Apr 1

Happy April Fools’ Day eveyone! Have you already tied your parents’ shoes together? Swapped the signs on the men’s and women’s toilet doors at work? Put talcum powder in your girlfriend’s hairdryer? If not, you’d better think of something quick as you’ve only got until midday today to perform such cruel but hilarious stunts!

To celebrate this day of practical jokes and general all-round silliness, I’ve put together ARKive’s Top 10 species-which-sound-like-we’ve-made-them-up-but-do-actually-exist!

Whirligig beetle

Although rather ridiculous, this species’ name is at least rooted in some sort of logic – whirligig beetles have earned their name due to their habit of quickly swimming in circles on the surface of the water. Surely this leaves them feeling permanently dizzy?!

Photo of whirligig beetles

Confusing toad

What’s so confusing about this species? Looks like a regular old toad to me…

Photo of a confusing toad

Fuzzy pigtoe

I promise we’re not making these up, although I wish I could take credit for this one. Unfortunately the appearance of the fuzzy pigtoe doesn’t really live up to its hilarious name. But who knows, what it lacks in looks it might make up for in personality.

Fuzzy pigtoe image

Spotted wobbegong

The spotted part I can understand, but wobbegong? Apparently the name is believed to derive from the Australian Aboriginal term for “shaggy beard”, used to describe the whisker appendages this shark possesses.

Photo of a spotted wobbegong lying on sandy seabed

King Alfred’s cakes

I don’t know about you, but if I ordered a slice of cake and the waiter brought me this fungus I think I would be severely disappointed!

King Alfred's cakes photo

Keith’s striped frog

Who is this Keith anyway? And why does he get to have a frog named after him?

Keith's striped frog photo

Greasy grouper

Perhaps a good name for a rock band groupie? No, indeed it is the name of a fish! The word “grouper” comes from the Portuguese word for the fish, garoupa.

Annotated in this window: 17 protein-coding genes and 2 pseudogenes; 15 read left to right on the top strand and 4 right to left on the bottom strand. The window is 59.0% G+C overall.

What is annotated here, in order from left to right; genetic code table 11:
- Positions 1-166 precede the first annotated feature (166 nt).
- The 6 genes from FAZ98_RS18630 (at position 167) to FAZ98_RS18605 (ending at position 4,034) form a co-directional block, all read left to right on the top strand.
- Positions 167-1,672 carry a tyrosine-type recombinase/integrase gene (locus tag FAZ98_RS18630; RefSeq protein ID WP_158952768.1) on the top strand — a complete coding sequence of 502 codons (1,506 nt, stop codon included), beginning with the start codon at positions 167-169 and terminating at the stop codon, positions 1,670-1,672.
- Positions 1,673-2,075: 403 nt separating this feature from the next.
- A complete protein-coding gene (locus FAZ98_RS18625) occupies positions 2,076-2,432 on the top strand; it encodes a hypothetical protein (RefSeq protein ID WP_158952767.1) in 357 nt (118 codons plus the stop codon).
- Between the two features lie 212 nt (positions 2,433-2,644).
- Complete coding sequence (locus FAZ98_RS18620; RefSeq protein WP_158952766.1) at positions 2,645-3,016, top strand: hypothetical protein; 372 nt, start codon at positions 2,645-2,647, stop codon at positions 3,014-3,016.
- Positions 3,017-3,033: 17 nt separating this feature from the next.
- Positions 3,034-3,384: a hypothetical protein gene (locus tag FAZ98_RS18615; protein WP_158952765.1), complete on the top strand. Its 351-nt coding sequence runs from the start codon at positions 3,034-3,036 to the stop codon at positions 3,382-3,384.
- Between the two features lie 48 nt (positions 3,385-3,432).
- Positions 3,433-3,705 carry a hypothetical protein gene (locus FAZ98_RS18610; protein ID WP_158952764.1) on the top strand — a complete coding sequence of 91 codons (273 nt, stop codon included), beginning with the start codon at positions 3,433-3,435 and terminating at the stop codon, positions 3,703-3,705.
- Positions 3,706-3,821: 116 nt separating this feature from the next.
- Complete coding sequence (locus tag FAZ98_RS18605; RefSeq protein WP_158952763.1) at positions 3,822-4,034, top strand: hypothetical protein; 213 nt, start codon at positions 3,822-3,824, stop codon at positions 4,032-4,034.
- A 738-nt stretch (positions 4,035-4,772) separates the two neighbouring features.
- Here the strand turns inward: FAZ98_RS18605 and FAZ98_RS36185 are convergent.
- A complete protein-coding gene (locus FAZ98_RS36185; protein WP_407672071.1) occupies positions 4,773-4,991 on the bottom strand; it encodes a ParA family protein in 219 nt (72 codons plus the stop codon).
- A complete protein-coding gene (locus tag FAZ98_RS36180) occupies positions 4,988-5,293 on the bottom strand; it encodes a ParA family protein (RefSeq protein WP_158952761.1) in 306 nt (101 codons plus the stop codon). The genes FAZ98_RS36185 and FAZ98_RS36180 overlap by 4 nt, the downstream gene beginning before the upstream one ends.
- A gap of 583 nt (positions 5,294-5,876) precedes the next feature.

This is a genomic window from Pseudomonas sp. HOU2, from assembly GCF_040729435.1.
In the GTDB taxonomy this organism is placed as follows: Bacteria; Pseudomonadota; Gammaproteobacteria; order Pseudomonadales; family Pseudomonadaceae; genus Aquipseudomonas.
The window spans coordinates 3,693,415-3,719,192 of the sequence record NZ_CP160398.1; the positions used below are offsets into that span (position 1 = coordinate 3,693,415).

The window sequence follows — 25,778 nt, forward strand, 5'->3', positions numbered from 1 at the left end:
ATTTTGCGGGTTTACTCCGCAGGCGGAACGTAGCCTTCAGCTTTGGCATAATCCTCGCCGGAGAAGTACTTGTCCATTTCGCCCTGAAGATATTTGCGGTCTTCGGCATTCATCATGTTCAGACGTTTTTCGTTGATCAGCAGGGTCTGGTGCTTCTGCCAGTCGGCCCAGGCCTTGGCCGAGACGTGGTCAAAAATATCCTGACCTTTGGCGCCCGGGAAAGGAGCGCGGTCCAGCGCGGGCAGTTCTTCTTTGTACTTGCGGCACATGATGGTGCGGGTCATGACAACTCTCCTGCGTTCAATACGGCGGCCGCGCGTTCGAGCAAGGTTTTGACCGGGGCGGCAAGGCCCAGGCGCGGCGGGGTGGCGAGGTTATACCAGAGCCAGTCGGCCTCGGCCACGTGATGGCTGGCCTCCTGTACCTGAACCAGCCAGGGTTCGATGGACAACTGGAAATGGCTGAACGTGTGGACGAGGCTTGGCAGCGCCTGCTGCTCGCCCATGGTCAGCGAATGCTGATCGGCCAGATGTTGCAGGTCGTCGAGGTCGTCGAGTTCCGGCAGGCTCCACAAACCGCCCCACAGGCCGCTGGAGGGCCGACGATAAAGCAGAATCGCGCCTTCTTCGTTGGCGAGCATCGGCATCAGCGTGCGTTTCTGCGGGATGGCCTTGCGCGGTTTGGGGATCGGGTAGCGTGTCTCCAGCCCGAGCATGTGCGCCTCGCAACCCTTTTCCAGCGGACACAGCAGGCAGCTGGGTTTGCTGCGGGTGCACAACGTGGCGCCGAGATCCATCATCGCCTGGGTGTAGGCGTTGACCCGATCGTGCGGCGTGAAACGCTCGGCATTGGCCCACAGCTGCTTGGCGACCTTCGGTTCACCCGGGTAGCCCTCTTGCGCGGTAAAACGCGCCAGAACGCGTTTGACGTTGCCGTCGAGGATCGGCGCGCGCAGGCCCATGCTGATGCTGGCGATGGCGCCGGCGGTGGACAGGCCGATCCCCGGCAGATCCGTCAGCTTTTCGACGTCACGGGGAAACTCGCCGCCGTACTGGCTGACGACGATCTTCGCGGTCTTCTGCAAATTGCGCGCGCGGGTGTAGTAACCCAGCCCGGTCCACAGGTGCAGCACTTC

Photo of a greasy grouper

No-eyed big-eyed wolf spider

Isn’t that a bit of a contradiction? The most distinguishing feature of wolf spiders are their eyes – two large eyes surrounded by six smaller eyes, hence their names as ‘big-eyed’ spiders. However, the no-eyed big-eyed wolf spider lives in caves where it uses chemical-sensing organs to track prey instead of vision. So, the no-eyed big-eyed wolf spider is in a group of spiders that has big eyes, but it doesn’t have eyes itself because it doesn’t need them. Clear? Good.

No-eyed big-eyed wolf spider photo

Silky sifaka

This tongue twister of a species actually has a remarkably logical name. First, the ‘angel of the forest’ as it is sometimes called, gets its silky name from its creamy white fur. Second, sifakas get their name from the shee-fak call they make to maintain contact within their group.

Silky sifaka photo

Bananaquit

This beautiful little bird doesn’t get it’s name from it’s banana-yellow breast, but because it is normally found near banana trees. And everyone knows that bananas are the funniest fruit….don’t they?!

Bananaquit photo

What pranks did you play this April Fools’ Day? Have you got any other suggestions for our April Fool’s species?

One of my favourite hoaxes is the BBC’s flying penguins – if only it were true!

Bonnie Metherell, ARKive Media Researcher